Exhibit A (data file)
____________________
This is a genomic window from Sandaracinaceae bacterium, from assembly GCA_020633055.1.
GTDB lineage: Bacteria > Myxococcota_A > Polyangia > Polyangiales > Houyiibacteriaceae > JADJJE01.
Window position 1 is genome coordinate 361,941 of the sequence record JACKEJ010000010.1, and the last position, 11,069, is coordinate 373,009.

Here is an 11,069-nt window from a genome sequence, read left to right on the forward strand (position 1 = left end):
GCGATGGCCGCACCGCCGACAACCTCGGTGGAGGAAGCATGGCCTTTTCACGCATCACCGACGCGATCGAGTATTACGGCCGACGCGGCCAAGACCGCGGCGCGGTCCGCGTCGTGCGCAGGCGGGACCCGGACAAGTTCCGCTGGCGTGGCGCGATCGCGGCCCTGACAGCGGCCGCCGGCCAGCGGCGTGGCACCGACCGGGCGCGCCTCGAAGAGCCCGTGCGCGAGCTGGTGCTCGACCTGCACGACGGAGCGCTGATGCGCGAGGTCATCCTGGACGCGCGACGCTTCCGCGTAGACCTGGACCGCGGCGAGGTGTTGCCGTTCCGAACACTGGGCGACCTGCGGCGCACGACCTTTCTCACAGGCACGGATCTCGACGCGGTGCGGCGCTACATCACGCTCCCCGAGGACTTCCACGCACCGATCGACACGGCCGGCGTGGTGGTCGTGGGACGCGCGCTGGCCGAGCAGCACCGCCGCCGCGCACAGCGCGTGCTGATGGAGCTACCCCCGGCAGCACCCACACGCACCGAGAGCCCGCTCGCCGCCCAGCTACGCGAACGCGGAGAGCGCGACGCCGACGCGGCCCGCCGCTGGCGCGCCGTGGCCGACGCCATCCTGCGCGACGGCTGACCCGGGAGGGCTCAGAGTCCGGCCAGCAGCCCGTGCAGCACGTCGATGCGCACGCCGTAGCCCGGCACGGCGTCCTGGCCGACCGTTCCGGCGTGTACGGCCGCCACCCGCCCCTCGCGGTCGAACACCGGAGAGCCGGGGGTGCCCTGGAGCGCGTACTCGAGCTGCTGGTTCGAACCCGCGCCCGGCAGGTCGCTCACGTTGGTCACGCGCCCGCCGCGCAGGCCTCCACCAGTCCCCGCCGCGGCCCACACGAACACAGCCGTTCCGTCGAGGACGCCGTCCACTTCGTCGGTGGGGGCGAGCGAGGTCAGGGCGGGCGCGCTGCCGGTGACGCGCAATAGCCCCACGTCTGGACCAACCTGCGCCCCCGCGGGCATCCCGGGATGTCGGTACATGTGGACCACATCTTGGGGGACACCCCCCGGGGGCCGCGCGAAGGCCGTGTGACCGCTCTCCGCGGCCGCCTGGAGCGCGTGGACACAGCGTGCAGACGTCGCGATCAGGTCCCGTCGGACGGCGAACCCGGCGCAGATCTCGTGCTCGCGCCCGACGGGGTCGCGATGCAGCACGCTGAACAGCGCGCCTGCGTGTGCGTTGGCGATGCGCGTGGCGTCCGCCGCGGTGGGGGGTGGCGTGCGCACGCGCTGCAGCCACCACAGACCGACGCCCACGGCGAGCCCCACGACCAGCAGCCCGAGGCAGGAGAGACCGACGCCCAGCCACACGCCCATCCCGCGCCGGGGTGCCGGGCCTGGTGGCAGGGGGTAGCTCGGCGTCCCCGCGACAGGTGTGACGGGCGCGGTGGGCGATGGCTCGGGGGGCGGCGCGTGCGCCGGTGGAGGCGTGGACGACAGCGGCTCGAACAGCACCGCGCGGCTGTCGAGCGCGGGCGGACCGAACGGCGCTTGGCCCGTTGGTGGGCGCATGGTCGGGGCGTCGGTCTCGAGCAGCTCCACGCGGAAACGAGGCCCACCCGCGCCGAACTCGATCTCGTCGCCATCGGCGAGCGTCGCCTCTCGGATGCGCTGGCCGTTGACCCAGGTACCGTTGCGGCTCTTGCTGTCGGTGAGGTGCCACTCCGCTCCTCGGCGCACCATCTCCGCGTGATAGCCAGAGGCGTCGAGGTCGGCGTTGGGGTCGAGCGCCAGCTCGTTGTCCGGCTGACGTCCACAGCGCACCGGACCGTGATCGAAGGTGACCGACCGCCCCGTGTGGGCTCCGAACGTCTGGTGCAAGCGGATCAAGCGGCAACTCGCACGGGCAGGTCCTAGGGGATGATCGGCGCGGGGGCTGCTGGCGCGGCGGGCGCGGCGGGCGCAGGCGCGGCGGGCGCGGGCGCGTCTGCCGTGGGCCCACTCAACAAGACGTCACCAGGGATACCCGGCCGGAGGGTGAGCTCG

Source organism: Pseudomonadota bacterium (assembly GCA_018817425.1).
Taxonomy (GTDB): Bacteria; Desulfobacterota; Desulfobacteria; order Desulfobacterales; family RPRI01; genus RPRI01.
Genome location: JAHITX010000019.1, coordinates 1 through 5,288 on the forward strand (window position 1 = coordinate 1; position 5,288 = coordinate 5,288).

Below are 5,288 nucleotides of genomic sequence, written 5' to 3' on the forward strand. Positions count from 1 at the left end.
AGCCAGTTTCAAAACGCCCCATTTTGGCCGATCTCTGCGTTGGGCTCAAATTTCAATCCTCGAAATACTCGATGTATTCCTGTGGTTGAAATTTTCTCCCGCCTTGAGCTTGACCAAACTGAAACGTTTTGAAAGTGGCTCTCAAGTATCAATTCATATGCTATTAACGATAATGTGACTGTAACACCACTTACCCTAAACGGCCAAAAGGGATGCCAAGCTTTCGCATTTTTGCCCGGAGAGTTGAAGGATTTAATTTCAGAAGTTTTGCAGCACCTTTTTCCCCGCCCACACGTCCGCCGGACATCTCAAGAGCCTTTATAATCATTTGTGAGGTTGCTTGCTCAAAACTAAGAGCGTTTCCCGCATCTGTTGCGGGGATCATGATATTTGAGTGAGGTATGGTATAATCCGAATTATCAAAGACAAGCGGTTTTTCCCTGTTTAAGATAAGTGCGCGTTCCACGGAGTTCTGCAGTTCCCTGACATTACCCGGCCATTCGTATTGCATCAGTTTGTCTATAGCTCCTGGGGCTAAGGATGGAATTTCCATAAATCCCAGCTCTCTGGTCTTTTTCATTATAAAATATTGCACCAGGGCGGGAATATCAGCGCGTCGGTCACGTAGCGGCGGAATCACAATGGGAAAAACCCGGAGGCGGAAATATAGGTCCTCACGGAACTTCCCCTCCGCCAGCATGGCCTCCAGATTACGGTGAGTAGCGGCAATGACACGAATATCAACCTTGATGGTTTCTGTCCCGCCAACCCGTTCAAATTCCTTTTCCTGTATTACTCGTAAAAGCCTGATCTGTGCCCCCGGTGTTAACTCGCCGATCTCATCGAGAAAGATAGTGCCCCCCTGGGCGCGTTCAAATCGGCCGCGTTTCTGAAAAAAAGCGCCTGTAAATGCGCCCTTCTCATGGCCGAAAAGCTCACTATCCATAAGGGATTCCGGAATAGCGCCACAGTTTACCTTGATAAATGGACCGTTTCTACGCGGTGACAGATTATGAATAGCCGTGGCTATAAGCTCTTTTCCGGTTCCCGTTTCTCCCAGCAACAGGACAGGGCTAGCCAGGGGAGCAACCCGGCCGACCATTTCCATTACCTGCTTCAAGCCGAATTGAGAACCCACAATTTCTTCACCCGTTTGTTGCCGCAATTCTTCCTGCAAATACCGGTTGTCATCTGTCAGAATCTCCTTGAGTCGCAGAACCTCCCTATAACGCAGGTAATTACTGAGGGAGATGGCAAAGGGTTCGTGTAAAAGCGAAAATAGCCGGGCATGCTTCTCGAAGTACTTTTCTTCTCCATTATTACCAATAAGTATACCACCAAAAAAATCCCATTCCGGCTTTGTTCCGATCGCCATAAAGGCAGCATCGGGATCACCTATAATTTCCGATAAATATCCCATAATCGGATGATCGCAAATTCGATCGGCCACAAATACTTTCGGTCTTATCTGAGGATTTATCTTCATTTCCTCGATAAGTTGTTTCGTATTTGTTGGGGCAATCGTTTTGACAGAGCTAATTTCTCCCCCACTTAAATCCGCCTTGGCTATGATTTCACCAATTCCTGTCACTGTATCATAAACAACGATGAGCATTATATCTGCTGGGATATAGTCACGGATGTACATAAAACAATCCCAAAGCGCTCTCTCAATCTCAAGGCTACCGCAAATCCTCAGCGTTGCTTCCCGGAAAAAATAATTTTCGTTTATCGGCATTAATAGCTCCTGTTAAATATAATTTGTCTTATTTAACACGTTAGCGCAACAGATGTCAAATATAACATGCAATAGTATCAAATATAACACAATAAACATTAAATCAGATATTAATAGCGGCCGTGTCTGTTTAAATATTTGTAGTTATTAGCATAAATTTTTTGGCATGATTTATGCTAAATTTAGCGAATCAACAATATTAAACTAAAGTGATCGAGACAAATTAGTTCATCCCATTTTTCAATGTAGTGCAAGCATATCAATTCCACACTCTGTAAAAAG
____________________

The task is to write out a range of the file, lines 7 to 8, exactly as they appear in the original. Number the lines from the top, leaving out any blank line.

Taxonomy (GTDB): Bacteria; Desulfobacterota; Desulfobacteria; order Desulfobacterales; family RPRI01; genus RPRI01.
Genome location: JAHITX010000019.1, coordinates 1 through 5,288 on the forward strand (window position 1 = coordinate 1; position 5,288 = coordinate 5,288).